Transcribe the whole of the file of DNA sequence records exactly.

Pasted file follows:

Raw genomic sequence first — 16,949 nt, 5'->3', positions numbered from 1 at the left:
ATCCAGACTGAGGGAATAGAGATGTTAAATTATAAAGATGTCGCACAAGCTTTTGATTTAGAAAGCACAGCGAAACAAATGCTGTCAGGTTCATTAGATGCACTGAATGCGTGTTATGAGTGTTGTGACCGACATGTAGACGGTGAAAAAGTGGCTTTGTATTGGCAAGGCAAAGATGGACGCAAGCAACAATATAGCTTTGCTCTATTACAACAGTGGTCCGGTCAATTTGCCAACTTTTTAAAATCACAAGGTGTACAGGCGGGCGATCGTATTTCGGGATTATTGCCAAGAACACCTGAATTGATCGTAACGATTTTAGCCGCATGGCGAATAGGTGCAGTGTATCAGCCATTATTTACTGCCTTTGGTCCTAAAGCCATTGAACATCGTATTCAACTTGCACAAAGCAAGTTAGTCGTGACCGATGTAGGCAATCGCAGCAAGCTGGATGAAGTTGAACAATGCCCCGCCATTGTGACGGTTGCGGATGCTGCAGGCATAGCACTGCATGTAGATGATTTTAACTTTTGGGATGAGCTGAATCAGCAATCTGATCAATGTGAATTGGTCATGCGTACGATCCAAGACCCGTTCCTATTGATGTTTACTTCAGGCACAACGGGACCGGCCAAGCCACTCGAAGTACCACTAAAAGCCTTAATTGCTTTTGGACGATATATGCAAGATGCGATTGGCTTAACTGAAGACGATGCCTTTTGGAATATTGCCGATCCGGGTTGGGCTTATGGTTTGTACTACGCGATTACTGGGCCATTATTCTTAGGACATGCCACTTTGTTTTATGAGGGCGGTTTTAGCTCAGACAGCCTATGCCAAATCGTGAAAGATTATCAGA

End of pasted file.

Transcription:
Raw genomic sequence first — 16,949 nt, 5'->3', positions numbered from 1 at the left:
ATCCAGACTGAGGGAATAGAGATGTTAAATTATAAAGATGTCGCACAAGCTTTTGATTTAGAAAGCACAGCGAAACAAATGCTGTCAGGTTCATTAGATGCACTGAATGCGTGTTATGAGTGTTGTGACCGACATGTAGACGGTGAAAAAGTGGCTTTGTATTGGCAAGGCAAAGATGGACGCAAGCAACAATATAGCTTTGCTCTATTACAACAGTGGTCCGGTCAATTTGCCAACTTTTTAAAATCACAAGGTGTACAGGCGGGCGATCGTATTTCGGGATTATTGCCAAGAACACCTGAATTGATCGTAACGATTTTAGCCGCATGGCGAATAGGTGCAGTGTATCAGCCATTATTTACTGCCTTTGGTCCTAAAGCCATTGAACATCGTATTCAACTTGCACAAAGCAAGTTAGTCGTGACCGATGTAGGCAATCGCAGCAAGCTGGATGAAGTTGAACAATGCCCCGCCATTGTGACGGTTGCGGATGCTGCAGGCATAGCACTGCATGTAGATGATTTTAACTTTTGGGATGAGCTGAATCAGCAATCTGATCAATGTGAATTGGTCATGCGTACGATCCAAGACCCGTTCCTATTGATGTTTACTTCAGGCACAACGGGACCGGCCAAGCCACTCGAAGTACCACTAAAAGCCTTAATTGCTTTTGGACGATATATGCAAGATGCGATTGGCTTAACTGAAGACGATGCCTTTTGGAATATTGCCGATCCGGGTTGGGCTTATGGTTTGTACTACGCGATTACTGGGCCATTATTCTTAGGACATGCCACTTTGTTTTATGAGGGCGGTTTTAGCTCAGACAGCCTATGCCAAATCGTGAAAGATTATCAGA